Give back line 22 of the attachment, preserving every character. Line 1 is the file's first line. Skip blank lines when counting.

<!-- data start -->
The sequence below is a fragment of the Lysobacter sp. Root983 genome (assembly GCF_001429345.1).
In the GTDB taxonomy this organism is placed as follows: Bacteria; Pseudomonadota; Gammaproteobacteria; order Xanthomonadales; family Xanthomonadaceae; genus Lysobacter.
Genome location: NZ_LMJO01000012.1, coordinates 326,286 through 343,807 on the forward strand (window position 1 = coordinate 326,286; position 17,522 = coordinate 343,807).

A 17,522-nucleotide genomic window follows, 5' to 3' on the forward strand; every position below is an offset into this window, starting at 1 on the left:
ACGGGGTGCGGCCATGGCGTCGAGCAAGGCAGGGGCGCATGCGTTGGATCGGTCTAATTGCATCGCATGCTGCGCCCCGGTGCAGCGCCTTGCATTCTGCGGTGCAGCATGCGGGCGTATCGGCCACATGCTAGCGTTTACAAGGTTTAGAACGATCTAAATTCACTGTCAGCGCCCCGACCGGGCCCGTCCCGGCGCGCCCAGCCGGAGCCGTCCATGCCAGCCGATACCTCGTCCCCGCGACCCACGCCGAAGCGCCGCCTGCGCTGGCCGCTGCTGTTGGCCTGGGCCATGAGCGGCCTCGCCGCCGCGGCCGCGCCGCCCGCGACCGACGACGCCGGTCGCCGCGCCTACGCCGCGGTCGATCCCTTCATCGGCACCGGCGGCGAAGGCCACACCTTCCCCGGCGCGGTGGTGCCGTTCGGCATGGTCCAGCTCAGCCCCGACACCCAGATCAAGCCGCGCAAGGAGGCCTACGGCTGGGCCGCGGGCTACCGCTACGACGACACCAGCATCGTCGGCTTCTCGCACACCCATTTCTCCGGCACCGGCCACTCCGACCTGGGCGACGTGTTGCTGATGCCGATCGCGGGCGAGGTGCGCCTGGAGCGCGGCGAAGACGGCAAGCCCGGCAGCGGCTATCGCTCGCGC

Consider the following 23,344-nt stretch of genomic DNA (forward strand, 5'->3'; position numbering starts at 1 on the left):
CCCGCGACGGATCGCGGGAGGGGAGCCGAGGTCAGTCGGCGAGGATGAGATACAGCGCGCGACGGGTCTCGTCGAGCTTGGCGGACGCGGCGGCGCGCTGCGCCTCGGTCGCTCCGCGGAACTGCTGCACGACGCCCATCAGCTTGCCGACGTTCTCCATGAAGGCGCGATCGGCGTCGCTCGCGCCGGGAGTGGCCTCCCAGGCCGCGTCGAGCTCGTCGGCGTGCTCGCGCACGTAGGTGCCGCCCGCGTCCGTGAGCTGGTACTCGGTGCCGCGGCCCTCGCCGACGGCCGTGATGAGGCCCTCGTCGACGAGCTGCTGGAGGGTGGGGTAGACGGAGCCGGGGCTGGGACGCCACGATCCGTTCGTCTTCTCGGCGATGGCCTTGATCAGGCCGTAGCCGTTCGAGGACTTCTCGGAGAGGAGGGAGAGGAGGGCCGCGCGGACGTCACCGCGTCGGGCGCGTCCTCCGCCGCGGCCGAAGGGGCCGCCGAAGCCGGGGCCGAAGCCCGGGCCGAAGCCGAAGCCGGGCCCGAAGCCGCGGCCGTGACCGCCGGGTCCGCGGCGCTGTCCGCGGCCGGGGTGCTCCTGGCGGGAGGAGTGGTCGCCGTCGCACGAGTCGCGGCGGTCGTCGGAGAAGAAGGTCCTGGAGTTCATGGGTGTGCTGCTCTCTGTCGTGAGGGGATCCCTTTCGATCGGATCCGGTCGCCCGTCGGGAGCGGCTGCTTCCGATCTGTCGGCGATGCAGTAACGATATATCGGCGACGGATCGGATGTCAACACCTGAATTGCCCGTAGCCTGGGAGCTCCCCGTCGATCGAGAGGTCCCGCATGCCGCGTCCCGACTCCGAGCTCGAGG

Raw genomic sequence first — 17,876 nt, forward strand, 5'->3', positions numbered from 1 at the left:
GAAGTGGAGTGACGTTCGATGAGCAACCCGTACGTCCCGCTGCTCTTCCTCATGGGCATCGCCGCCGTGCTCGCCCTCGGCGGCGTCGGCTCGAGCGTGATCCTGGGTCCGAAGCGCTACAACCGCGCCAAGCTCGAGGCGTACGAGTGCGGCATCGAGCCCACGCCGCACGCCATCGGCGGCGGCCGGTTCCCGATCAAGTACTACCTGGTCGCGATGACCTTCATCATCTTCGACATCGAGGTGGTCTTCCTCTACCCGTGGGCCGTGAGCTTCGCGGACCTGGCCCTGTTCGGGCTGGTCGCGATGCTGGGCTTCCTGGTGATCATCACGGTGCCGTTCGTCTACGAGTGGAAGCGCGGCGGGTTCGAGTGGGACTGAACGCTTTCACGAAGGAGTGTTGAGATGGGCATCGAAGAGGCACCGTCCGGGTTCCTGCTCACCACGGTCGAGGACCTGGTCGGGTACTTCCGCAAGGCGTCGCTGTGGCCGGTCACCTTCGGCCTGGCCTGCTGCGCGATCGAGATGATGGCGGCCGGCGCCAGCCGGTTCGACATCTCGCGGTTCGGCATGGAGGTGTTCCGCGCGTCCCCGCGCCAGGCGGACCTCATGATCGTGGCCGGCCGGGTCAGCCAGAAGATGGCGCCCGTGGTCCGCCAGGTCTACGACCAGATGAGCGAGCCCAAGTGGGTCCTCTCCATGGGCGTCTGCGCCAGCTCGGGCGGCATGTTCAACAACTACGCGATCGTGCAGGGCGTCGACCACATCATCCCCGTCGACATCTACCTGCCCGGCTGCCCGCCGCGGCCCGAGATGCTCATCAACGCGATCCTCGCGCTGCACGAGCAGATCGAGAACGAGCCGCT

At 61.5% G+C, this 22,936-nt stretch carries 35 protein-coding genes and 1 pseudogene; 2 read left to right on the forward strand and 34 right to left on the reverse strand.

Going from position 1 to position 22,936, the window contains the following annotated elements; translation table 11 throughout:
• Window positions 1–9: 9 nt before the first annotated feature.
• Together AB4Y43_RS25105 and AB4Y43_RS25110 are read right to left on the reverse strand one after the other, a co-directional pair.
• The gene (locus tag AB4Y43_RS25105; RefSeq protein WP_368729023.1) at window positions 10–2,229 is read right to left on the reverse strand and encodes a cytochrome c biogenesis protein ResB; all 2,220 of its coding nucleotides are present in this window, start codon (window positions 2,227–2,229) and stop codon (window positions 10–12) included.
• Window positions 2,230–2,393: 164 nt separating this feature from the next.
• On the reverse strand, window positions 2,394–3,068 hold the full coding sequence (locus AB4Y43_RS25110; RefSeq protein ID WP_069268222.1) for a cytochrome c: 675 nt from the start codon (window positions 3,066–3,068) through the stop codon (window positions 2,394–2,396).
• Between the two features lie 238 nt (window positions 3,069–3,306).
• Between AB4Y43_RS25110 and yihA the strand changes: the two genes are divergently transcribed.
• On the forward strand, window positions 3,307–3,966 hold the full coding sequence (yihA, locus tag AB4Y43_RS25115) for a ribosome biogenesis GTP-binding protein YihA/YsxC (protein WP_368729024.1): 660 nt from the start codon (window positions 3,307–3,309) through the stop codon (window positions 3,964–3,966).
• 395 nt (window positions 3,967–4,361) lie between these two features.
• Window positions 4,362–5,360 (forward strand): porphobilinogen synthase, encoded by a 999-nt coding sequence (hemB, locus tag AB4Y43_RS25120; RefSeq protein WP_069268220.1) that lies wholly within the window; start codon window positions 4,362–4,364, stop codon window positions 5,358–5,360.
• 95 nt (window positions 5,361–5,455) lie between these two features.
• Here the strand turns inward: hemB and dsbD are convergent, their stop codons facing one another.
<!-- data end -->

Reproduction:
• 95 nt (window positions 5,361–5,455) lie between these two features.